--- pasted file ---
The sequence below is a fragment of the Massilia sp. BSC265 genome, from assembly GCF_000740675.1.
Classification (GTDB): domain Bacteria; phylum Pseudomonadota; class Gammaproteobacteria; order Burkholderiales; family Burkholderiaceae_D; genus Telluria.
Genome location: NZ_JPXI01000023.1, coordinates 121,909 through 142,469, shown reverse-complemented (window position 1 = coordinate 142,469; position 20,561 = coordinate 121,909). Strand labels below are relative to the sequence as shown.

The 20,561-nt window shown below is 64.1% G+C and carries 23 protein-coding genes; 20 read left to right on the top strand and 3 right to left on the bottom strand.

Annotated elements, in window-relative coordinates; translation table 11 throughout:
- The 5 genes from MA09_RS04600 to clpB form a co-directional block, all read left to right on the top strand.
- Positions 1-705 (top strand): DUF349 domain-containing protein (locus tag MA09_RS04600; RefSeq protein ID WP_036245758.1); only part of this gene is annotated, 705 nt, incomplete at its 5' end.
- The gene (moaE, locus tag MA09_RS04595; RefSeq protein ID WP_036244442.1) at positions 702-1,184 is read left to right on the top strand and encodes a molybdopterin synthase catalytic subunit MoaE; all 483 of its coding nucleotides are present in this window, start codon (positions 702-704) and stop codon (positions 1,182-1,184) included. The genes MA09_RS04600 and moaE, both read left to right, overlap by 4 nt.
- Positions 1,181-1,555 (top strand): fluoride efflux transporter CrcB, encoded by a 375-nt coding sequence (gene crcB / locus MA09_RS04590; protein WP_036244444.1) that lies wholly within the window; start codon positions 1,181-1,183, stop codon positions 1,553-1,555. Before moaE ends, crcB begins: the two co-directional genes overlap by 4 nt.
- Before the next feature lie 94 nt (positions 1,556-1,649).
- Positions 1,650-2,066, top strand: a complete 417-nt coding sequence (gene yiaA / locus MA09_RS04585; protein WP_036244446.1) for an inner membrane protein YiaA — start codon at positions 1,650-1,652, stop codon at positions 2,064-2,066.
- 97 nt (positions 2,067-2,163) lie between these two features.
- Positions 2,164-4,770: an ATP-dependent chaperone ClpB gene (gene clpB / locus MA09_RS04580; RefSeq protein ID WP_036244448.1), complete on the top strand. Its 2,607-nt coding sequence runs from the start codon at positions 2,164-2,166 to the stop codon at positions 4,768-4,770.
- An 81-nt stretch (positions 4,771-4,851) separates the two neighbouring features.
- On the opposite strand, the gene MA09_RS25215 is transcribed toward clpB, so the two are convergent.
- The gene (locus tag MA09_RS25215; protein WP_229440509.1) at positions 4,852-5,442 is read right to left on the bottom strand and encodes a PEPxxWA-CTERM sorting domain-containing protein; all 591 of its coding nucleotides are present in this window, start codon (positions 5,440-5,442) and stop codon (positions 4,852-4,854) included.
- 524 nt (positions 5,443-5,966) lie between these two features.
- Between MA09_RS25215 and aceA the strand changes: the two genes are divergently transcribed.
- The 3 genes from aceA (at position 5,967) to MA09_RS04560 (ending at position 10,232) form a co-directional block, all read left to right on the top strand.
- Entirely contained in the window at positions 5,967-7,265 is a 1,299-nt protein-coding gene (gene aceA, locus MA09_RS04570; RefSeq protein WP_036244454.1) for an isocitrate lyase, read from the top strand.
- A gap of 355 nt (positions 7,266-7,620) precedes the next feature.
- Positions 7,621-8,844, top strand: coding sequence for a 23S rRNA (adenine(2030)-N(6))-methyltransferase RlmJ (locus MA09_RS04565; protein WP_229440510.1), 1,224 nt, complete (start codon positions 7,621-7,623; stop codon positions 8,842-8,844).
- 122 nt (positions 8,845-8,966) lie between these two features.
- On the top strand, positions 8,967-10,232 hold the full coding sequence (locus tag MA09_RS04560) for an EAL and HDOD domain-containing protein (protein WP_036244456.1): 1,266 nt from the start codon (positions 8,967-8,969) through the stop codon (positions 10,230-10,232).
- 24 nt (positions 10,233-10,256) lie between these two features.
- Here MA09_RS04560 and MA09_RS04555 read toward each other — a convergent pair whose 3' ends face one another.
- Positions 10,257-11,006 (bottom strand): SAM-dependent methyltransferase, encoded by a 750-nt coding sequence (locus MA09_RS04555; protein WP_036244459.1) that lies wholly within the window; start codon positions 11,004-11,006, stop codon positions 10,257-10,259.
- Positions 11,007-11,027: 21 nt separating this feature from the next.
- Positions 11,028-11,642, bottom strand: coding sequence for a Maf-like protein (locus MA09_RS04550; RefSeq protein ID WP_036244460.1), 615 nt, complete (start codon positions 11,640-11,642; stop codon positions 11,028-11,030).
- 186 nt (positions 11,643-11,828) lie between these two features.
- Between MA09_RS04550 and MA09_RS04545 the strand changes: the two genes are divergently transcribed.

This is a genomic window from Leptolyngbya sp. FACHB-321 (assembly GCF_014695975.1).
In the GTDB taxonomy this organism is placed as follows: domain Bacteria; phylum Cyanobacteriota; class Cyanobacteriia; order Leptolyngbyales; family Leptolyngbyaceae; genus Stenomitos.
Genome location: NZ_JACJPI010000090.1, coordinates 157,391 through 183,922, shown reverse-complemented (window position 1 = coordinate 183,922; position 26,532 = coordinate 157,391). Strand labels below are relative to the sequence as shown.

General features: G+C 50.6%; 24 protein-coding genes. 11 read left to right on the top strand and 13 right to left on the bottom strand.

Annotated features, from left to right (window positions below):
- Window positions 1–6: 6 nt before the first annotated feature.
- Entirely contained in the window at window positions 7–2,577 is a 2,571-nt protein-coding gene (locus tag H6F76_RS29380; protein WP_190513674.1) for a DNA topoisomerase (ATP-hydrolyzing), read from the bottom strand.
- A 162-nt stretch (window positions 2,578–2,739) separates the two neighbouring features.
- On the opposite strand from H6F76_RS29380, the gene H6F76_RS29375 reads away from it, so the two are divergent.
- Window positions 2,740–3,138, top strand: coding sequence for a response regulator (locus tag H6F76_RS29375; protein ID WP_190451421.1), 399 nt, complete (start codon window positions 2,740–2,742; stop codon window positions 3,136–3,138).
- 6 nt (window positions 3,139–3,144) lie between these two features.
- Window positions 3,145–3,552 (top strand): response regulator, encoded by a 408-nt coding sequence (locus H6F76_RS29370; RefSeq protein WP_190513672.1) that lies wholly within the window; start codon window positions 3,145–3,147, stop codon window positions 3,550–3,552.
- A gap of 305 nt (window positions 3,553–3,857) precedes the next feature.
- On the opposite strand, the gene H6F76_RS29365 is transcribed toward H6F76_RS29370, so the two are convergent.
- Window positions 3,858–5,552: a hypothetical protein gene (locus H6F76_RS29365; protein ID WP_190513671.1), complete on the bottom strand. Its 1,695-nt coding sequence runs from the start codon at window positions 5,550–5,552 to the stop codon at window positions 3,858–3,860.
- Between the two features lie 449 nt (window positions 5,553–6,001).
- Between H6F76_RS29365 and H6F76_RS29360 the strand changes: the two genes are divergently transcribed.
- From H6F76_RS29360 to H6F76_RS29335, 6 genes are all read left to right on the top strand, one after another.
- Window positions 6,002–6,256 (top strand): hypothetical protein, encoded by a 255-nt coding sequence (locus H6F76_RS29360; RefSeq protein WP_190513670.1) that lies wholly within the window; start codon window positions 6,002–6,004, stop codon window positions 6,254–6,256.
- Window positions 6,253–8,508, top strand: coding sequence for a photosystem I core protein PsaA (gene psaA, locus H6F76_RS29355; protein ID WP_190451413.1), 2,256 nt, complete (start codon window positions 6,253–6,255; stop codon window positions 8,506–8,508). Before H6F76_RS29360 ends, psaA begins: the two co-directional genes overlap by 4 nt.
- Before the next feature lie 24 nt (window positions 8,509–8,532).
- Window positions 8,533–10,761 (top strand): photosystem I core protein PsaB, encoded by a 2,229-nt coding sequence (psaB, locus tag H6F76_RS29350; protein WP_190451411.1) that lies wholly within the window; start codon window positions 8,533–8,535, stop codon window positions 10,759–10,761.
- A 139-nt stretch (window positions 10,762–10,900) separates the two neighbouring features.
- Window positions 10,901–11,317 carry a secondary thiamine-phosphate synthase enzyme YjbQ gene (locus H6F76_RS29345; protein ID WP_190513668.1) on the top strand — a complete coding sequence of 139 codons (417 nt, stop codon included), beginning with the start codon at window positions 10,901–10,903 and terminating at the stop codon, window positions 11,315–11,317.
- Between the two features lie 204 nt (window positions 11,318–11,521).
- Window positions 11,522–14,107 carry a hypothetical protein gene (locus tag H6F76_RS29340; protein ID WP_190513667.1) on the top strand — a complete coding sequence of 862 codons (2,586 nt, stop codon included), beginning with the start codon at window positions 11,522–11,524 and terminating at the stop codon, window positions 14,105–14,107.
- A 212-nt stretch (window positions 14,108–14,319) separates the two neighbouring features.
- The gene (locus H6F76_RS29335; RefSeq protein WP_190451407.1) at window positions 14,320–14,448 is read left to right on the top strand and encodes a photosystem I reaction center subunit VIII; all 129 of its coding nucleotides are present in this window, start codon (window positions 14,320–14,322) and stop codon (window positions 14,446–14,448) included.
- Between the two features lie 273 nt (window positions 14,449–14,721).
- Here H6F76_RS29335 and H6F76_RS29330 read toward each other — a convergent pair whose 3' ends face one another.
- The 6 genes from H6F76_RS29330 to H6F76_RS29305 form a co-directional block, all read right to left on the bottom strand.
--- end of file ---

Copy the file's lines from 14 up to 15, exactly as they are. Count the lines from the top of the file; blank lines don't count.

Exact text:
- An 81-nt stretch (positions 4,771-4,851) separates the two neighbouring features.
- On the opposite strand, the gene MA09_RS25215 is transcribed toward clpB, so the two are convergent.